Helpline bolsters village response to drug abuse

CHATHAM–Village of Chatham Police Chief Peter Volkmann announced last week that the village Chatham Cares 4U (CC4U) program and Columbia Pathways to Recovery (CPR) have started an information line for people to call with questions about dealing with addiction.

Mayor Tom Curran read Chief Volkmann’s monthly police report at the May 11 Village Board meeting, which included information about the “helpline” and a progress report on CC4U, which has helped over 104 people get into treatment over the last 10 months. People looking for detox or rehabilitation programs for substance abuse disorders can come to the Chatham Police Station in the Tracy Memorial on Main Street and ask for help from the village police. Officers find them a treatment program and then transport them to the treatment facility at no charge to the person.

Chief Volkmann, who arrived at the meeting after his report had been read by the mayor, stressed that this new helpline was not a hotline but instead is a place where people can get information. The number is 877-467-3365 (877-HOPE-365) between 9 a.m. and 9 p.m. seven days a week and volunteers trained by CC4U “will be available to talk about recovery,” the chief said in his report.

“That must take a lot of pressure off of you guys,” Mayor Curran said to the chief.

Chief Volkmann said that a great deal of his time and that of Chatham Police Lieutenant Joseph Alessi was taken up answering questions about the CC4U program.

The chief said the information line will “help us professionally and personally.”

“This will supply people with the resources,” Mayor Curran said of the helpline.

A press release from CPR says that the helpline offers information, resources, referrals and will connect people to the CC4U program.

“We are not a crisis hotline” the CPR release says. “If you are in a crisis situation, you should call the Columbia-Greene Mobile Crisis Assessment Team (MCAT) at 518 943-5555.” That program is staffed from noon to 8 p.m. 7 days a week. The release also advised, “If you have a medical emergency, you should dial 911 immediately.”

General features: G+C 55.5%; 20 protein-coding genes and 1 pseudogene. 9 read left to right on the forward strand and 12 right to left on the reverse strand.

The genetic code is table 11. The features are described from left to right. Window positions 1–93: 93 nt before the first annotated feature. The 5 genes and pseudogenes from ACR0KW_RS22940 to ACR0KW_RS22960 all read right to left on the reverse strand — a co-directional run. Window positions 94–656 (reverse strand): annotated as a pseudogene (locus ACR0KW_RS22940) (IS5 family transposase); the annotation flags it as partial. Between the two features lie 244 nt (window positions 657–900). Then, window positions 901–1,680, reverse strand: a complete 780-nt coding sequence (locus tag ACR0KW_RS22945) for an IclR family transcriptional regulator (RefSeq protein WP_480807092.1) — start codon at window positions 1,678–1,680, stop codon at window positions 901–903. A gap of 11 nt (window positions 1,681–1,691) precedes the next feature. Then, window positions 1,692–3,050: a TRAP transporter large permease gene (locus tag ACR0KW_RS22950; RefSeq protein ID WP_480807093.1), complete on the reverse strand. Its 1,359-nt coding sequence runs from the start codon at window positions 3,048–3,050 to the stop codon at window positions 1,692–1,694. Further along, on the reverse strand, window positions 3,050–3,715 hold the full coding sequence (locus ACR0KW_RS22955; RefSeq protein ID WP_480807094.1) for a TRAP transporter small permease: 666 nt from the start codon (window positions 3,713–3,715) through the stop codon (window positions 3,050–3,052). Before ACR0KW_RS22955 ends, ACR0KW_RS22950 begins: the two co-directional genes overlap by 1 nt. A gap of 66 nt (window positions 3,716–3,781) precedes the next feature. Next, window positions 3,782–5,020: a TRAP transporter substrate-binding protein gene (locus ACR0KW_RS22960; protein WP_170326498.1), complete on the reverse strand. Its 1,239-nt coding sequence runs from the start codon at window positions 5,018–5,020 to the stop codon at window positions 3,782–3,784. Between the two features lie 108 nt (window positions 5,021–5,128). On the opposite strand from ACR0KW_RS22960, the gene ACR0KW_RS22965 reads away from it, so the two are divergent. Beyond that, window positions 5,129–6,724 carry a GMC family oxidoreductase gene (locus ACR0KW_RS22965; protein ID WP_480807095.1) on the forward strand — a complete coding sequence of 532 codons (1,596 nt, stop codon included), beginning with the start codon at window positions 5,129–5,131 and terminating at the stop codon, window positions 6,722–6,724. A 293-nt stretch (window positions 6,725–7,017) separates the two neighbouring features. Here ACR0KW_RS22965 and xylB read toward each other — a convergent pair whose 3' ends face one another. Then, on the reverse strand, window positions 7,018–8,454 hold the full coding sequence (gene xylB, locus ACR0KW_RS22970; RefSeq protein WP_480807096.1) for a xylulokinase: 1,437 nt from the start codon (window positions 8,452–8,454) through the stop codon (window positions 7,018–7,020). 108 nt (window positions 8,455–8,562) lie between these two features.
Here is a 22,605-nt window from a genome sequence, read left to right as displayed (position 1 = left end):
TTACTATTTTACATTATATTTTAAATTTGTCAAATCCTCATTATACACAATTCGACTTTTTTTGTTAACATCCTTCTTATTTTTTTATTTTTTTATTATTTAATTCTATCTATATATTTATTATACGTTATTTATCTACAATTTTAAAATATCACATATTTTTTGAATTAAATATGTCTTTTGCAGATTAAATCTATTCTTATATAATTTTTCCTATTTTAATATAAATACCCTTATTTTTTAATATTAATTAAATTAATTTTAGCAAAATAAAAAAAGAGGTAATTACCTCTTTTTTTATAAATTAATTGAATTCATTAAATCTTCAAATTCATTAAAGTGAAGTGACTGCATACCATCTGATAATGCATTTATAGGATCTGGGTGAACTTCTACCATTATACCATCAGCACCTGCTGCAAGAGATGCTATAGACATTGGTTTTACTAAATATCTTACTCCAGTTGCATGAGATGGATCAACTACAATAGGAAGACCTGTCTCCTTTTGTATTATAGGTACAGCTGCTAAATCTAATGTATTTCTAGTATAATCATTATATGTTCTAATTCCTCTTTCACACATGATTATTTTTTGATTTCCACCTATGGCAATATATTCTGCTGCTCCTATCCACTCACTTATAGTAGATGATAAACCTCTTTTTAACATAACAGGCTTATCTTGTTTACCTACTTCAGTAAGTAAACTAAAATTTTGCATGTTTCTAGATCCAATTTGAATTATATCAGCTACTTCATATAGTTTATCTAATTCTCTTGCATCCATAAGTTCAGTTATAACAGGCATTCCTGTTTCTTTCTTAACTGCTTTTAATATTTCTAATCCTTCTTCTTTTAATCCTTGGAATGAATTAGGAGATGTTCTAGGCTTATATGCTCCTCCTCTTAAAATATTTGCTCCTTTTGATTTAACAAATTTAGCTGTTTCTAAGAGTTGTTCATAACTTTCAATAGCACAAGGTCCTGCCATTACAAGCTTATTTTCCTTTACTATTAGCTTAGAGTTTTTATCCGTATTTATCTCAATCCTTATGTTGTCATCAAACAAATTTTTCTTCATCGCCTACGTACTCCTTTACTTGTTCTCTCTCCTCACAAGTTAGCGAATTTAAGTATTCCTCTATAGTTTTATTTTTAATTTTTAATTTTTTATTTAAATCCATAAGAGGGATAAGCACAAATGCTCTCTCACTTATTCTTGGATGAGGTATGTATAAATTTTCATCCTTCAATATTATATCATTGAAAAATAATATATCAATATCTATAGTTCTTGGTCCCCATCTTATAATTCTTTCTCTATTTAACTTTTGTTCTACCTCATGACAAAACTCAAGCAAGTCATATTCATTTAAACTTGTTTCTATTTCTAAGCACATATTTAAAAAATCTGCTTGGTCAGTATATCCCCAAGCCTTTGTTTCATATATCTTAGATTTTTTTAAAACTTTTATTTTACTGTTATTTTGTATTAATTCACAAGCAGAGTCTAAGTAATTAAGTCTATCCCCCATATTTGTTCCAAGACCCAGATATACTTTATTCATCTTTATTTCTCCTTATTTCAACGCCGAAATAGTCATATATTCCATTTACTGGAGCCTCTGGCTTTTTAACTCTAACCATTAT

Chief Volkmann said his department has received the first reimbursement check from the county Department of Social Services for mileage for transporting people to treatment. He also told the board that he has been meeting with DSS to look at a county-wide recovery plan.

The village Police Department hosted a medication drop off day on April 29 and the chief reported that the collected medicines filled four boxes, which will be disposed of. The Police Department has a year-round medication drop box that residents can use when the Tracy Memorial is open.

Also at the May 11 meeting:

• The board approved the purchase of a new water main and other assorted pipes and hardware at a cost of $28,311.28 to complete the work on Woodbridge Avenue. Woodbridge from Hoffman Street to Church Street will be closed starting June 13. The Department of Public Works hopes to be done with the project by August. A new water main and paving was completed on the other end of Woodbridge, between Kinderhook and Hoffman streets, last year

•Phil Genovese, from the DPW, presented a meter to the board that can be put on a hose to gage how much water a resident uses from the hose. Residents can get relief on sewer bills for water that does not go back into the sanitary sewer. Mr. Genovese suggested the village purchase the meters in bulk and offer them to residents to purchase so that a resident can bring in the meter to show the clerk how much water they have used before applying for relief

• The board tabled a discussion on spending $33,092 on engineering drawings for repairs on the cupola and roof for the Tracy Memorial. Trustee Jay Rippel pointed out that money would come from a donation to the village by the Tracy Fund for the building’s upkeep and that the new Friends of Tracy group is awaiting drawings before they can start fundraising for the project.

But Trustee Mike Wollowitz had questions about how the village would pay for the project’s engineering drawings. He said the board “never had a discussion about where these numbers came from.”

Mayor Curran said he would take Mr. Wollowitz’s questions to the building engineer

• The board received an email from Town of Chatham Board member Landra Haber saying that the state has approved the town’s plan to put an electric car charging station in the parking lot next to the Tracy Memorial, which is owned by both the town and the village. Mayor Curran said he had not heard whether Ghent had received the approval on its proposal for a charging station at the Depot Square parking lot, which is in the village and in Ghent

• The board plans to approve new fees for use of village property, including the Tracy and the gazebo, at the next meeting, May 25 at 7 p.m.

To contact reporter Emilia Teasdale email moc.r1500871334epapa1500871334ibmul1500871334oc@el1500871334adsae1500871334te1500871334

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